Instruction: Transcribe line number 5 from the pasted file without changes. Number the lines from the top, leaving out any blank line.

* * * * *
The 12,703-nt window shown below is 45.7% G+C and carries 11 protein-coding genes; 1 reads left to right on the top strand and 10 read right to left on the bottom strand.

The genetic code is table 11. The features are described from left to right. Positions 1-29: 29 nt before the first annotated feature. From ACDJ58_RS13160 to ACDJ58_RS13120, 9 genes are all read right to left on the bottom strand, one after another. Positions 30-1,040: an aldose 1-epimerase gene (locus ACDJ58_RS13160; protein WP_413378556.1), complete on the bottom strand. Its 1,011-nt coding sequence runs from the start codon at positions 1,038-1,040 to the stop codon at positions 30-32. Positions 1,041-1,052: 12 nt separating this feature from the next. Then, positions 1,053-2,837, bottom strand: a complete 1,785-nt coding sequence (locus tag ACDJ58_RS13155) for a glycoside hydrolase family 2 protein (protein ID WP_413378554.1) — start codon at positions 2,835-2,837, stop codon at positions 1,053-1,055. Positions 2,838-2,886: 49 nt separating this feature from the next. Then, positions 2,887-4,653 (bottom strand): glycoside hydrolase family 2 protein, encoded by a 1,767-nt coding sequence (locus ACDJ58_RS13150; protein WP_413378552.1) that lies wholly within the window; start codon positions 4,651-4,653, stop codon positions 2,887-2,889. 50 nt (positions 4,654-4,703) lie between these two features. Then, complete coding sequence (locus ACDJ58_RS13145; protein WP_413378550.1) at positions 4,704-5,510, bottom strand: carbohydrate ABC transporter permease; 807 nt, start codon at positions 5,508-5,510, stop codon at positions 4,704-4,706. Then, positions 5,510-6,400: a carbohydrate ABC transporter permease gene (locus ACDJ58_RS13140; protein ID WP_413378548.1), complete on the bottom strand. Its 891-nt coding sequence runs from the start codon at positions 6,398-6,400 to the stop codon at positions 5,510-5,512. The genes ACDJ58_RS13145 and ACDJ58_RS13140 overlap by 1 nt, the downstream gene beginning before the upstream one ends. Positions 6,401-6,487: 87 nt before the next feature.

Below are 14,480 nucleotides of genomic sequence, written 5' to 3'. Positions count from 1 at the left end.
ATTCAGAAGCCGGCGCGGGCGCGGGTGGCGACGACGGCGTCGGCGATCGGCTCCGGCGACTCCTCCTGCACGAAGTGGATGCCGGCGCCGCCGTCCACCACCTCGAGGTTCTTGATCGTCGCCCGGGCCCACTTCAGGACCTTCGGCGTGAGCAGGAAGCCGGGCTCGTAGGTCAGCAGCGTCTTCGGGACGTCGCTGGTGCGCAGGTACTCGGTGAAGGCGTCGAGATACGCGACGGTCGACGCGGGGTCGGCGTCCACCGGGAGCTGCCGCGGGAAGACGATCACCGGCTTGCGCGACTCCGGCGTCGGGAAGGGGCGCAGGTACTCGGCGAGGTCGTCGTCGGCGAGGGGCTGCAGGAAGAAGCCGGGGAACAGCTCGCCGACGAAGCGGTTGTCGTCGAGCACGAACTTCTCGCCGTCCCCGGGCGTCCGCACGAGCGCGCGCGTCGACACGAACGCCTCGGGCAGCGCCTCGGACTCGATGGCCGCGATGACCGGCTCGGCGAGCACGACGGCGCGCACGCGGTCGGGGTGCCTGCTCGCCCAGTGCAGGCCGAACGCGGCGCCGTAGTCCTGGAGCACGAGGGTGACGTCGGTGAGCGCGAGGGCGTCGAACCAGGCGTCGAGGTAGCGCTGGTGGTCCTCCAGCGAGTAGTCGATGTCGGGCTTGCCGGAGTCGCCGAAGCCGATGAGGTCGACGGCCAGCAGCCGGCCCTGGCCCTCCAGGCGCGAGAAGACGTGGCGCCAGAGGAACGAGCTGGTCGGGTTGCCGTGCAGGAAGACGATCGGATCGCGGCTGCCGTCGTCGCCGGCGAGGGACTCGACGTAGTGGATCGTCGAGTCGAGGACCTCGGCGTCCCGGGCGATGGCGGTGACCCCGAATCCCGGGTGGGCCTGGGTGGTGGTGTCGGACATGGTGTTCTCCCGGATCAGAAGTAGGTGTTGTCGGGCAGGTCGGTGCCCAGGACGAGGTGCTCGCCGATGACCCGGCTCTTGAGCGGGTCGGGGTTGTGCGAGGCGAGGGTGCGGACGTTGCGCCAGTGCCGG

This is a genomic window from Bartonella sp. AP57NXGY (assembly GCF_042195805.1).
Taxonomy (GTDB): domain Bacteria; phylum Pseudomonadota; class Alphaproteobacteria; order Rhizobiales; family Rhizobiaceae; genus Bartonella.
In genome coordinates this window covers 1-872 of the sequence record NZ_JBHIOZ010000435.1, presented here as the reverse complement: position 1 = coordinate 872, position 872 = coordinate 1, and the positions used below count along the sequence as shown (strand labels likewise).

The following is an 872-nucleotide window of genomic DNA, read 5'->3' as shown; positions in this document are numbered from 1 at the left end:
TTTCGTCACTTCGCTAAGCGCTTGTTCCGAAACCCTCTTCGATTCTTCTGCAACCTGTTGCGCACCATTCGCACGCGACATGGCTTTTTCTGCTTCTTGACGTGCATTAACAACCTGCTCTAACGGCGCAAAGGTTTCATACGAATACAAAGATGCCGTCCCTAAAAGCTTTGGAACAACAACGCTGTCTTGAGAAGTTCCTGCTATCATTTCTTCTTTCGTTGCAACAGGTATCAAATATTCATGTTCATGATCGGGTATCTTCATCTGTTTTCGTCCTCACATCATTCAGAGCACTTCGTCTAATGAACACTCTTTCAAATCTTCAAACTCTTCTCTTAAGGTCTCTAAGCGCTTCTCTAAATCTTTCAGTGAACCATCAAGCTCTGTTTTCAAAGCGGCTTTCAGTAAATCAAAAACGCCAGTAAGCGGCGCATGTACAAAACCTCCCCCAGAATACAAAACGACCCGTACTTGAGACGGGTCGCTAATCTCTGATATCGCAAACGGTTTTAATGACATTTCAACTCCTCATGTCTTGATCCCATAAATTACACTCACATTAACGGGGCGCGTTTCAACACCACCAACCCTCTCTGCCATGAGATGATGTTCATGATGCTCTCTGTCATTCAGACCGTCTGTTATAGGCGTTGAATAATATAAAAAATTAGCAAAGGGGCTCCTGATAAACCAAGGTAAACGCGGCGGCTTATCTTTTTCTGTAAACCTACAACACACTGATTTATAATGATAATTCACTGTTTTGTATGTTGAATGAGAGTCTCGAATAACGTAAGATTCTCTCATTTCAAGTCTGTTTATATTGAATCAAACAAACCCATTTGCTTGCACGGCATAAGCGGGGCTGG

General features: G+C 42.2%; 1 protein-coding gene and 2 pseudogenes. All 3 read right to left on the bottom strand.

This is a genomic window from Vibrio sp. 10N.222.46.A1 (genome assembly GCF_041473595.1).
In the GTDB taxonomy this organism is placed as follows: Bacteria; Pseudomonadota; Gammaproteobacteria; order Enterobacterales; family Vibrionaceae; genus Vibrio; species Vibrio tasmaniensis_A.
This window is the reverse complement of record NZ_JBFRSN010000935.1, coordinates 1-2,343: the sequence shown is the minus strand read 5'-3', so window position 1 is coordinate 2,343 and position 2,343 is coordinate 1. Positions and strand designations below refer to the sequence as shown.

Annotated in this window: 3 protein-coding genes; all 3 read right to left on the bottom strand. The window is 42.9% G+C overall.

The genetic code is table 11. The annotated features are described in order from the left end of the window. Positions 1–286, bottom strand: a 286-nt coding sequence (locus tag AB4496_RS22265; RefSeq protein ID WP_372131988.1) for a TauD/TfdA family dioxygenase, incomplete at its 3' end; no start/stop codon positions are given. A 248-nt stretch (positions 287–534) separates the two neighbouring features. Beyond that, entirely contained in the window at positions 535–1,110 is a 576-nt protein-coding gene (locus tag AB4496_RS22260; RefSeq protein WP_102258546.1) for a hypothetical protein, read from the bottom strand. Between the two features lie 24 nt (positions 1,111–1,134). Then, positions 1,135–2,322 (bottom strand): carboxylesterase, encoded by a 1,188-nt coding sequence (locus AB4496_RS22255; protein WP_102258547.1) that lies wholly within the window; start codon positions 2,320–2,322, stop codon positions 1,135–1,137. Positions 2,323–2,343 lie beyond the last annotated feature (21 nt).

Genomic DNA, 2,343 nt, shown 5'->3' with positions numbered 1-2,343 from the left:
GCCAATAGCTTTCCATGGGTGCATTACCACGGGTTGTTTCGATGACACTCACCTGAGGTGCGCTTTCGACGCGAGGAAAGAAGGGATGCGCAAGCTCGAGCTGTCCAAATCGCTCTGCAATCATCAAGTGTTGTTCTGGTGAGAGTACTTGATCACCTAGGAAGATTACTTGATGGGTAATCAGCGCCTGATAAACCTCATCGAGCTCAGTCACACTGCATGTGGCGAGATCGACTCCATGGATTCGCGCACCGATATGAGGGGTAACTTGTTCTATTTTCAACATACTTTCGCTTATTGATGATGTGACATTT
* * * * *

This is a genomic window from Bartonella sp. AP57NXGY (assembly GCF_042195805.1).